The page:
Waymo's decision to build its own self-driving car technology platform has its competitors watching to see whether the company can carve out a position somewhere between automaker and auto supplier.
The strategy makes Waymo, which was spun off from Google at the end of last year, different from a Tier 1 supplier, which sells parts directly to automakers, because integrating the platform into vehicles will take a lot more coordination than simply shipping a part to the manufacturer to plug into their already-designed cars. But Waymo won't go as far as to make its own cars, leaving it hovering in a gray area.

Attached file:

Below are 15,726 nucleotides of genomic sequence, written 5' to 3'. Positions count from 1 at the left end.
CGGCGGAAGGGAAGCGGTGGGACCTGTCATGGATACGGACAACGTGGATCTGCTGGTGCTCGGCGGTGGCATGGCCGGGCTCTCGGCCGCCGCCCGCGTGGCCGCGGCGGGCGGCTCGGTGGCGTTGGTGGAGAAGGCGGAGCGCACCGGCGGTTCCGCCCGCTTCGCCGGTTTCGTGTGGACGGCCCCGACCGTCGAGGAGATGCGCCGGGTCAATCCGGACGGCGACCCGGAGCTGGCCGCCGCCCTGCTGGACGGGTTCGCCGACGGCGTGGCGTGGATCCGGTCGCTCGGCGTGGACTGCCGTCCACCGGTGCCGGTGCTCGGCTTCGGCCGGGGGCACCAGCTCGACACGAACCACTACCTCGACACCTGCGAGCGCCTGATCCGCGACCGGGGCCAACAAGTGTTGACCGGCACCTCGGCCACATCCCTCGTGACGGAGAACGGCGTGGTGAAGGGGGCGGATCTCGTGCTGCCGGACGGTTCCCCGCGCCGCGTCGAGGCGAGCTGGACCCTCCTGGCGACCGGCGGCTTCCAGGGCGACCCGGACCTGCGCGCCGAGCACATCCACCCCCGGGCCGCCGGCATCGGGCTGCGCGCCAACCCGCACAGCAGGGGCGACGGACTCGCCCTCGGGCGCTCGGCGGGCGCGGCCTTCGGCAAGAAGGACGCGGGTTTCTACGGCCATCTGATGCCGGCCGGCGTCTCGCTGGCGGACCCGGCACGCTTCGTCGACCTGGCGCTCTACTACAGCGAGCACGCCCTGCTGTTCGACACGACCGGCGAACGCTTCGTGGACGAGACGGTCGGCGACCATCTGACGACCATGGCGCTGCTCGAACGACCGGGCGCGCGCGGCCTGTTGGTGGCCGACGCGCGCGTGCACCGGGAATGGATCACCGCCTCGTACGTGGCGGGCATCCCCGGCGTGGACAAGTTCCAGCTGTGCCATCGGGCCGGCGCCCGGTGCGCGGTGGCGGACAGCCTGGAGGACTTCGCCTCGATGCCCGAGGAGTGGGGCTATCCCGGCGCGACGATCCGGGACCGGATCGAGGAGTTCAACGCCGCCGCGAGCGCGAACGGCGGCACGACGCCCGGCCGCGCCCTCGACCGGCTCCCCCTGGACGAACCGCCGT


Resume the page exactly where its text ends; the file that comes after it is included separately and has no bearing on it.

"We don't know exactly what their strategy is," said Dan Galves, vice president of communications at Mobileye. "If they're really trying to just sell their autonomous system to automakers and have automakers integrate it into their vehicles, that's direct competition to us."
At the Detroit auto show this month, Waymo CEO John Krafcik said the company has been developing a self-driving platform in-house. Waymo isn't narrowing down what kinds of vehicles the platform could be used in -- Krafcik has said the company is exploring opportunities in personal transportation, ride-hailing, trucking and logistics and licensing its platform to automakers.
But he made it clear that wherever the technology ends up, it will be made by Waymo.
"People who are really serious about software should make their own hardware," Krafcik said at the show, quoting computer scientist Alan Kay.